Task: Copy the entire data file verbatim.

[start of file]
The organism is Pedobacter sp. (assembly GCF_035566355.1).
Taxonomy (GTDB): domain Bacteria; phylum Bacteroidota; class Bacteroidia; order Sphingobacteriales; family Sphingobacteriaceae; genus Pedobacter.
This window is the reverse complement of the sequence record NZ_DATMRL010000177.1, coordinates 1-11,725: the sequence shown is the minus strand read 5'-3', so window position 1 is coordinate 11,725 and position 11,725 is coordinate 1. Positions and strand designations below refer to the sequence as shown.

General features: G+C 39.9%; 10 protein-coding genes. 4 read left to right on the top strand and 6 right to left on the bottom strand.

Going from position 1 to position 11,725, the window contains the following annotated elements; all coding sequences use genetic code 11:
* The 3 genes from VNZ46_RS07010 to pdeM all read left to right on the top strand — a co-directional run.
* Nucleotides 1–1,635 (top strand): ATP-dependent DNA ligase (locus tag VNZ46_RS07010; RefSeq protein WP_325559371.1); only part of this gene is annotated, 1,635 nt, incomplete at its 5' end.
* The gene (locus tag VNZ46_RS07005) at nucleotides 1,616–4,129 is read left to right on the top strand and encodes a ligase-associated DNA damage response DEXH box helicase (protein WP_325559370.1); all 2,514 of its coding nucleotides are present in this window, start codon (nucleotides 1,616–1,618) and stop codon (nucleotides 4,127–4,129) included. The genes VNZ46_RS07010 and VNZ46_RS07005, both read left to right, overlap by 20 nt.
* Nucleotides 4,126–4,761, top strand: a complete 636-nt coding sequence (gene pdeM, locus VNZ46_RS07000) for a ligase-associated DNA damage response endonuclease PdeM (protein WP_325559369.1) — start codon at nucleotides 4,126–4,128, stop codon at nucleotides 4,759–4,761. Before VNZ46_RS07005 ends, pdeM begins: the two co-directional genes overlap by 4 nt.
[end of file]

The organism is Pedobacter sp. (assembly GCF_035566355.1).
Taxonomy (GTDB): domain Bacteria; phylum Bacteroidota; class Bacteroidia; order Sphingobacteriales; family Sphingobacteriaceae; genus Pedobacter.
This window is the reverse complement of the sequence record NZ_DATMRL010000177.1, coordinates 1-11,725: the sequence shown is the minus strand read 5'-3', so window position 1 is coordinate 11,725 and position 11,725 is coordinate 1. Positions and strand designations below refer to the sequence as shown.

General features: G+C 39.9%; 10 protein-coding genes. 4 read left to right on the top strand and 6 right to left on the bottom strand.

Going from position 1 to position 11,725, the window contains the following annotated elements; all coding sequences use genetic code 11:
* The 3 genes from VNZ46_RS07010 to pdeM all read left to right on the top strand — a co-directional run.
* Nucleotides 1–1,635 (top strand): ATP-dependent DNA ligase (locus tag VNZ46_RS07010; RefSeq protein WP_325559371.1); only part of this gene is annotated, 1,635 nt, incomplete at its 5' end.
* The gene (locus tag VNZ46_RS07005) at nucleotides 1,616–4,129 is read left to right on the top strand and encodes a ligase-associated DNA damage response DEXH box helicase (protein WP_325559370.1); all 2,514 of its coding nucleotides are present in this window, start codon (nucleotides 1,616–1,618) and stop codon (nucleotides 4,127–4,129) included. The genes VNZ46_RS07010 and VNZ46_RS07005, both read left to right, overlap by 20 nt.
* Nucleotides 4,126–4,761, top strand: a complete 636-nt coding sequence (gene pdeM, locus VNZ46_RS07000) for a ligase-associated DNA damage response endonuclease PdeM (protein WP_325559369.1) — start codon at nucleotides 4,126–4,128, stop codon at nucleotides 4,759–4,761. Before VNZ46_RS07005 ends, pdeM begins: the two co-directional genes overlap by 4 nt.